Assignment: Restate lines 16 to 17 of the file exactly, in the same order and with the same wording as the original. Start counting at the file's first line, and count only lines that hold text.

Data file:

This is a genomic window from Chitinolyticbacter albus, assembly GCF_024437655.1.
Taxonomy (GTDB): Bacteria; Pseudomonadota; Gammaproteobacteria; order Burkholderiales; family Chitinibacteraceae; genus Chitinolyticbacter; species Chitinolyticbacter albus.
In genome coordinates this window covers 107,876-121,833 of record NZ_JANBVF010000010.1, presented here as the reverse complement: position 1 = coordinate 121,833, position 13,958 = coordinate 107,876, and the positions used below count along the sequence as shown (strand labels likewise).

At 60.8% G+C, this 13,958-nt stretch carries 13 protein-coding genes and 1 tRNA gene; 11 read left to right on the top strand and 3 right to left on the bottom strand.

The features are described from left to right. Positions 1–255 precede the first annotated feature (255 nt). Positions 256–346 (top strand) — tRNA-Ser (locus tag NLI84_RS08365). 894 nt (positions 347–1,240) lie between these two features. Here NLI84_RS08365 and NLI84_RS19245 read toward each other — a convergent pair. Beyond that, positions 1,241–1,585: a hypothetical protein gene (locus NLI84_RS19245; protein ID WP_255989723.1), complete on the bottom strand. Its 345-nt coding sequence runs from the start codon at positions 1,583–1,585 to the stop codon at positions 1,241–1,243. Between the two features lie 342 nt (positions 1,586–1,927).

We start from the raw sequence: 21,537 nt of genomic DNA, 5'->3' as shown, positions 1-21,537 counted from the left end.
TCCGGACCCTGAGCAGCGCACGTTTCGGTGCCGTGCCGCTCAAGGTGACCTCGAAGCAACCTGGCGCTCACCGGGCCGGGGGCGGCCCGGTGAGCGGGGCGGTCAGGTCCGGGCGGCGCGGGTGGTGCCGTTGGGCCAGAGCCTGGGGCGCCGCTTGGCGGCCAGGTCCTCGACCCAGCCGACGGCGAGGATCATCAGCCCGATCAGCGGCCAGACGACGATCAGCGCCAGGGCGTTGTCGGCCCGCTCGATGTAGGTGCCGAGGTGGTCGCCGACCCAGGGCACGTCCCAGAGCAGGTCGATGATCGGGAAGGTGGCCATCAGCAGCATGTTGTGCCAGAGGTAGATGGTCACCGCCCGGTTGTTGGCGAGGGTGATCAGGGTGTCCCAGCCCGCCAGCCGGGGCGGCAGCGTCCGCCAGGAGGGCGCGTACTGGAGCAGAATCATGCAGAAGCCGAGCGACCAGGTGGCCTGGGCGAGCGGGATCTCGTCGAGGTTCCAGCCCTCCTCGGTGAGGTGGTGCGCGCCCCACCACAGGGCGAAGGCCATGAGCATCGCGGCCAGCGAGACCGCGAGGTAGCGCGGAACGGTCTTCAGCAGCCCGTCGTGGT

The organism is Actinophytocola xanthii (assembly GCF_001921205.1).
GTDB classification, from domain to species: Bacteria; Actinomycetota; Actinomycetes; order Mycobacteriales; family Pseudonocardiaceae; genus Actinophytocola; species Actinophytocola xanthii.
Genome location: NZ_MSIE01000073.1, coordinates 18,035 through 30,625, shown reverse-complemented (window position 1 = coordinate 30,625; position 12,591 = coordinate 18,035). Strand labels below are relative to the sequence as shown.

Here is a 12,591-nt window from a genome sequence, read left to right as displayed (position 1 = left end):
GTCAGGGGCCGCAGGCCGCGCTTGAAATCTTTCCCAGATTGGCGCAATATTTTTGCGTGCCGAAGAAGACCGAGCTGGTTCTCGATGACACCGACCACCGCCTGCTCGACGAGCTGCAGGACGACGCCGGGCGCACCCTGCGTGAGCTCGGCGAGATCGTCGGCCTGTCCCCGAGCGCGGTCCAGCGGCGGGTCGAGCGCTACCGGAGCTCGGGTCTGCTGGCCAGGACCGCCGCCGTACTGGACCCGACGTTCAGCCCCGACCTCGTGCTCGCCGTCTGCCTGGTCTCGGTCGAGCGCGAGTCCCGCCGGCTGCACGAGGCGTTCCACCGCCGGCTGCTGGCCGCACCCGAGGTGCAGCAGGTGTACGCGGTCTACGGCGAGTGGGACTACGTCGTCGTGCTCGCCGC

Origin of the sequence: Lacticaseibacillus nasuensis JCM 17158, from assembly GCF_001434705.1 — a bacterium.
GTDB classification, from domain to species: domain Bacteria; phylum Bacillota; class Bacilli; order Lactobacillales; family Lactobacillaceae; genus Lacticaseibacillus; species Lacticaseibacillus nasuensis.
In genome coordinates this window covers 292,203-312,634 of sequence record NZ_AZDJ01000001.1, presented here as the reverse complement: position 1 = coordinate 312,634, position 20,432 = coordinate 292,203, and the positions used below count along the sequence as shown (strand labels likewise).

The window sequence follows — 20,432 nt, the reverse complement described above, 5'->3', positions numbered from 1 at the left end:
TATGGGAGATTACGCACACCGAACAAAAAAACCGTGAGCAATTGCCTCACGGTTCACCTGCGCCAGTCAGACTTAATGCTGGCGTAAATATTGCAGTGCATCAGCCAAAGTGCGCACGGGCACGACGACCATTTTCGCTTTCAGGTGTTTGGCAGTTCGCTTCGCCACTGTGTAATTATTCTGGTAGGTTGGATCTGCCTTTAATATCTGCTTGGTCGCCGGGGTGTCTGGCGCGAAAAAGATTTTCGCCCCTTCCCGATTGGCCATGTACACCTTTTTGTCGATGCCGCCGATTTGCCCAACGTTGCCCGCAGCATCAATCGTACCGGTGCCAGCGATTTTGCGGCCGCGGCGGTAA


The window sequence follows — 20,432 nt, the reverse complement described above, 5'->3', positions numbered from 1 at the left end:
TATGGGAGATTACGCACACCGAACAAAAAAACCGTGAGCAATTGCCTCACGGTTCACCTGCGCCAGTCAGACTTAATGCTGGCGTAAATATTGCAGTGCATCAGCCAAAGTGCGCACGGGCACGACGACCATTTTCGCTTTCAGGTGTTTGGCAGTTCGCTTCGCCACTGTGTAATTATTCTGGTAGGTTGGATCTGCCTTTAATATCTGCTTGGTCGCCGGGGTGTCTGGCGCGAAAAAGATTTTCGCCCCTTCCCGATTGGCCATGTACACCTTTTTGTCGATGCCGCCGATTTGCCCAACGTTGCCCGCAGCATCAATCGTACCGGTGCCAGCGATTTTGCGGCCGCGGCGGTAA